This deck handles the problems of the new metagame in some excellent ways. Kuldotha Forgemaster can find Sundering Titan to annihilate the blue player’s manabase and Steel Hellkite can easily destroy an entire board of tokens and Moxen (among other things). This deck doesn’t care if the opponent plays Moxen, it just shuts them down with Phyrexian Revokers or destroys them with Hellkite and Karn. He doesn’t even run the one copy of Chalice of the Void that the restricted list allows.
For Workshops, this deck embodies the strategy that seems to be working – being fearless. Don’t be afraid of Moxen – Workshops are like Black Lotus every turn! Instead of worrying about controlling the opponent completely, this deck uses Spheres as speed bumps to slow the opponent just enough that they get swallowed up in the brute force beating that this deck can put down.
Playing Null Rods forces you to build your deck without some of Workshop’s best cards. When I made top 4 of the Vintage Championship this year my deck only featured three copies of Chalice of the Void, although that was because I was expecting to play in a lot of Workshop mirrors where Chalice was weaker. Still, the strategy of pairing Workshops with Archbound Ravager is a strong one which was proved by this deck from the 100 player MTGO Power 9 tournament held on 10-24-15:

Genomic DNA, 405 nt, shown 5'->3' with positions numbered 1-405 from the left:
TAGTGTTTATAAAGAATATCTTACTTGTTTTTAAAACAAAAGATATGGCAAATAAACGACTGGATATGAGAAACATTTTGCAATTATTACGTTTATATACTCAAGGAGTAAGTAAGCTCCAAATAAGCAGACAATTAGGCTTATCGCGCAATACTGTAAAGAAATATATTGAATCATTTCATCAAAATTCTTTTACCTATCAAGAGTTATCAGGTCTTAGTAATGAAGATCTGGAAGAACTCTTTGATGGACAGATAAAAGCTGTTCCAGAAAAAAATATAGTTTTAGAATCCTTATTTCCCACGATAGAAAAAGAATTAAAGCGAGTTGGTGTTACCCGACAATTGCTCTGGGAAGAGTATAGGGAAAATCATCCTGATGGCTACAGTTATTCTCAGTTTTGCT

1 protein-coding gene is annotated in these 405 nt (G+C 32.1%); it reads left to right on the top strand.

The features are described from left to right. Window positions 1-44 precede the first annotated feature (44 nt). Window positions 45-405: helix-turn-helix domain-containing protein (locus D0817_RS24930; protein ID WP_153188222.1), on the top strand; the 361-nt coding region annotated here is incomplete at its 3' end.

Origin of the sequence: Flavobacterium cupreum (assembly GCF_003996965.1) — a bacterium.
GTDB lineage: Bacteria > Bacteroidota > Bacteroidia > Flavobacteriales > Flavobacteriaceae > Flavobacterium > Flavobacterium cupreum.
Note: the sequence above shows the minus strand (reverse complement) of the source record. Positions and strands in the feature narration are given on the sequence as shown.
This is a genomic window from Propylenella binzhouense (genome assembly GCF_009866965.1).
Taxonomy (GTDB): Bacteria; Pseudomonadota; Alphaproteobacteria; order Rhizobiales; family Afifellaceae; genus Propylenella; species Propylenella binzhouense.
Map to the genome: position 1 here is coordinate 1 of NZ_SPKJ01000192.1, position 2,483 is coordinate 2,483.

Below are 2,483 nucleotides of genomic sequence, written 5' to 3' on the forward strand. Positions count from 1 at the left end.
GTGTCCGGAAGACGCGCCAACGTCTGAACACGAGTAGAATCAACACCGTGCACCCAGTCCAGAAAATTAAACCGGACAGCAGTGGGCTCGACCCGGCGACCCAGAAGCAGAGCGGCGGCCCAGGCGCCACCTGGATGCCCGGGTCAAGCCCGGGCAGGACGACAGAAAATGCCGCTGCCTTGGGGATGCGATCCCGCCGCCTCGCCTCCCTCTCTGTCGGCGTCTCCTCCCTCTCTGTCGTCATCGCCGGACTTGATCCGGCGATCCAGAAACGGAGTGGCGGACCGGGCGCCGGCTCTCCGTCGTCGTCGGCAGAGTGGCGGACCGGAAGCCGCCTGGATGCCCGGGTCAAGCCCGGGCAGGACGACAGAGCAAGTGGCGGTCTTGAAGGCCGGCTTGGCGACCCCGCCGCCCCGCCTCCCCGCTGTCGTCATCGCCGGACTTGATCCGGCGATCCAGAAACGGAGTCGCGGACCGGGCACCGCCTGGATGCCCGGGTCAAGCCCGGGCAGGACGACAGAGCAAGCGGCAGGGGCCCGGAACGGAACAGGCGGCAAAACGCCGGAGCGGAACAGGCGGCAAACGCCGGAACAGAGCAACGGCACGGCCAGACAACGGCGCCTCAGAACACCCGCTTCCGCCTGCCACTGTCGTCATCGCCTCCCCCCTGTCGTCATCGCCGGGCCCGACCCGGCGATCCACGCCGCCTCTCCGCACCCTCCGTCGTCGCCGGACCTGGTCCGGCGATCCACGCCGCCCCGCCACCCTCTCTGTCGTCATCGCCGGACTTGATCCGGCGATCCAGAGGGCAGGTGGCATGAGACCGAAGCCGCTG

Workshop Affinity, Vintage Challenge #8922879 on 10/24/2015
By S4mmich (6th Place)
4 Lodestone Golem
4 Signal Pest
1 Cranial Plating
2 Expedition Map
4 Genesis Chamber
This deck is a derivative of the Vintage Affinity deck that Adrian Becker designed a few years ago. S4mmich wisely adds Hangarback Walker which seems like an obvious upgrade. If you’ve never seen Vintage Affinity before it has a lot of the elements from a Legacy or Modern Affinity deck but it also gets access to Skullclamp. Skullclamp is banned in pretty much every other format but it’s not even restricted in Vintage! Genesis Chamber is included almost exclusively because of its synergy with Skullclamp. This gives the deck access to a fairly robust draw engine, which is something Workshops decks rarely get to do.
OT Genasis Chamber is in love with the Skullclamp